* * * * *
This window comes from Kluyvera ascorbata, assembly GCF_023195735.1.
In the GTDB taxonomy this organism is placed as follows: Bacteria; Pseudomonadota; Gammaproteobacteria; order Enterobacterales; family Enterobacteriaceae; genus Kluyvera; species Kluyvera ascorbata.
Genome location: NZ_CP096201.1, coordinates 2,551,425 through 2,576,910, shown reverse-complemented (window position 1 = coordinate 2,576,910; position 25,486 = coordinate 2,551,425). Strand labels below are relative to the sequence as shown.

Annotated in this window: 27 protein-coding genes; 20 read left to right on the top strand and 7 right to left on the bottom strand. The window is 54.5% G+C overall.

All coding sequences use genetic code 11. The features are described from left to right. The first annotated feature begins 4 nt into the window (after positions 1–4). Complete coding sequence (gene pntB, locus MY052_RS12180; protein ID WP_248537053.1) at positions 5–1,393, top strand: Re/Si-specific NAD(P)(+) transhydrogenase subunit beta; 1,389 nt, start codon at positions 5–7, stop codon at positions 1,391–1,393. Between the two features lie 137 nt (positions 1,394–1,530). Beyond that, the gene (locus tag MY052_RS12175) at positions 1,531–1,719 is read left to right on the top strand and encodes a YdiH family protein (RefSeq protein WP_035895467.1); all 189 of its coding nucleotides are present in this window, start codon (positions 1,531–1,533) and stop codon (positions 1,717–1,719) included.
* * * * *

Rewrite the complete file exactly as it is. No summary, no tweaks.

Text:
This window comes from Kluyvera ascorbata, assembly GCF_023195735.1.
In the GTDB taxonomy this organism is placed as follows: Bacteria; Pseudomonadota; Gammaproteobacteria; order Enterobacterales; family Enterobacteriaceae; genus Kluyvera; species Kluyvera ascorbata.
Genome location: NZ_CP096201.1, coordinates 2,551,425 through 2,576,910, shown reverse-complemented (window position 1 = coordinate 2,576,910; position 25,486 = coordinate 2,551,425). Strand labels below are relative to the sequence as shown.

Annotated in this window: 27 protein-coding genes; 20 read left to right on the top strand and 7 right to left on the bottom strand. The window is 54.5% G+C overall.

All coding sequences use genetic code 11. The features are described from left to right. The first annotated feature begins 4 nt into the window (after positions 1–4). Complete coding sequence (gene pntB, locus MY052_RS12180; protein ID WP_248537053.1) at positions 5–1,393, top strand: Re/Si-specific NAD(P)(+) transhydrogenase subunit beta; 1,389 nt, start codon at positions 5–7, stop codon at positions 1,391–1,393. Between the two features lie 137 nt (positions 1,394–1,530). Beyond that, the gene (locus tag MY052_RS12175) at positions 1,531–1,719 is read left to right on the top strand and encodes a YdiH family protein (RefSeq protein WP_035895467.1); all 189 of its coding nucleotides are present in this window, start codon (positions 1,531–1,533) and stop codon (positions 1,717–1,719) included.